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Lakehurst Industrial Park: A Modern HO Switching Layout

Conrail GP35 2289 and U23B 2751 pull an empty 50 ft. hi-cube boxcar from Lakehurst Logistics. The background building is made from 2mm poster board which has been painted and weathered, as are most of the structures on the layout.

Lakehurst Industrial Park: A Modern HO Switching Layout

October 2023by Ray O’Neill/photos by the author

Living in the United Kingdom, but having a soft spot for Conrail (and a passing interest in CSX and Norfolk Southern), I had to find a location where I could model all three, but also in two time frames: Conrail between 1978 and 1983 and Conrail Shared Assets (CSAO) from 1999 to 2002. Looking for inspiration, I started reading a book on Central Railroad of New Jersey, which was absorbed by Conrail in 1976. One chapter was about the CNJ’s Southern Division from Red Bank, N.J., south through towns of Lakewood, Lakehurst, Winslow Junction, and Bowentown. A search of YouTube resulted in videos of the same area in the 2000s, with footage of Conrail, CSX, and NS four-axle EMDs (either GP38-2 or GP40-2 diesels) working local freights. Those two sources of information became my inspiration and led me to create a proto-freelance railroad featuring Conrail. Welcome to Lakehurst Industrial Park.

Over the course of 25 years, I had plenty of false starts in building a layout. With work and raising a family, any spare time I had was used to build my modular-style exhibition layouts rather than a full-size home layout. Fast-forward to the winter of 2017 when the kids finally left the roost and I retired. Now there was time to build that permanent layout.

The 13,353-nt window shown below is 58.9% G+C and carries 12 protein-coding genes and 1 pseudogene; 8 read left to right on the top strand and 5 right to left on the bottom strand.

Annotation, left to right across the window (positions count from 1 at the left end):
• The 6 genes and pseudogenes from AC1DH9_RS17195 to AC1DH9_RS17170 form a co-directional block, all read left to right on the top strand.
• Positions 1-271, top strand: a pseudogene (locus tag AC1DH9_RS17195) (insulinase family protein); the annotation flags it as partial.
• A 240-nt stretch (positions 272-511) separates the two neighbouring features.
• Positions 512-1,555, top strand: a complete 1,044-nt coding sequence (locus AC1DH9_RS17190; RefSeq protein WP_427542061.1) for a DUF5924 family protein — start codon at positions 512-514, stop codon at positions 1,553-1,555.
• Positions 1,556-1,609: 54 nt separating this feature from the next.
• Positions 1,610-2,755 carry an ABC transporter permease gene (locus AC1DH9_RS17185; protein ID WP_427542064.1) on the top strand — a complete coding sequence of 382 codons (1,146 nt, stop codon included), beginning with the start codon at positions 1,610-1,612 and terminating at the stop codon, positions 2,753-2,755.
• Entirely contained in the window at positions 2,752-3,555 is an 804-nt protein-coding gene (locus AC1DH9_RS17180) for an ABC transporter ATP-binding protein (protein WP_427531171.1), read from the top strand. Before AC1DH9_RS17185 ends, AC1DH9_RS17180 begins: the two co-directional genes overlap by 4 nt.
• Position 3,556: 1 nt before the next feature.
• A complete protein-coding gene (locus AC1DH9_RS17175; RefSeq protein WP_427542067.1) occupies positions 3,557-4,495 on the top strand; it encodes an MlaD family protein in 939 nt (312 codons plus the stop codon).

Conrail Lakehurst Industrial Park
ABOVE: A CSX switcher pulls loaded gondolas of scrap metal out of Arnold Steel.

My loft space where I planned to build the layout is 16×14’, with a usable area of 14×11’ and is mainly used for storage. If I built the layout high enough, there would still be enough room underneath for all the junk we collect over the years.

Track Plan
Since I wasn’t able to travel easily to research my chosen prototype in person, again I turned to YouTube and Google Earth for inspiration for the track plan. After a couple of days of searching, I kept coming back to the SMS Rail Lines contract switching operations at the Penn Warner Industrial Park in Morrisville, Pa., which seemed to have everything that ticked all my boxes. I based a lot of my design off this operation.

I used a very useful program called Anyrail (anyrail.com) to design my track plan. The free version gives you up to 50 parts, more than enough for my plan. I also added all measurements on the plan to make it easier to transfer later.

Conrail Lakehurst Industrial Park
ABOVE: A pair of Conrail Geeps work Train JS-1, pulling empty boxcars from the Lakehurst & Manasquan River Railroad interchange.

I chose to have a central runaround on the long 14 ft. base board, including six industries with multi-door spots and a team track. The right-hand side had one main industry — Arnold Steel Fabricators — and on the left-hand side there’s a small “off spot” track that holds three cars and an interchange with the Lakehurst & Manasquan River Railroad that also holds three cars.

Construction started in the winter of 2017. I’ve never been a fan of continuous-run model railroads, always preferring switching-style layouts instead. But this time I decided to included a continuous main line so I can let my trains run in a circle. I chose a shelf-style layout around the four walls. The two longest walls in my loft space are 14’ long, with the two side walls 11’ long. I decided on 18”-wide board for one of the main 14’ walls, the other two side walls being 14” and 12” boards. The narrower board was so I could have a work bench underneath; the other 14’ wall would be 12” and include a link to the continuous run and a four-track staging yard. All boards would be 52” off the floor.

ABOVE: It’s 1980 and Conrail Alco C-425 2435 and an ex-Penn Central RS-11 7628 hold up traffic as they work JS-2 near Jersey Bottle.

The main benchwork is L-girder construction made from 1×3 lumber. One L-girder is fixed to all the walls, and some temporary legs were made to support the other L-girder. I used 1×2 attached on top of the girders at 12” centers. I added 45-degree braces from the bottom of the wall and fixed into the back of the front L-girder. Two 2×2” legs were added to the middle of the 14’ board. The temporary legs were removed, with the resulting structure being quite strong…

October 2023Read the rest of this article in the May 2023 issue of Railroad Model Craftsman. Subscribe Today!

This article was posted on: April 17, 2023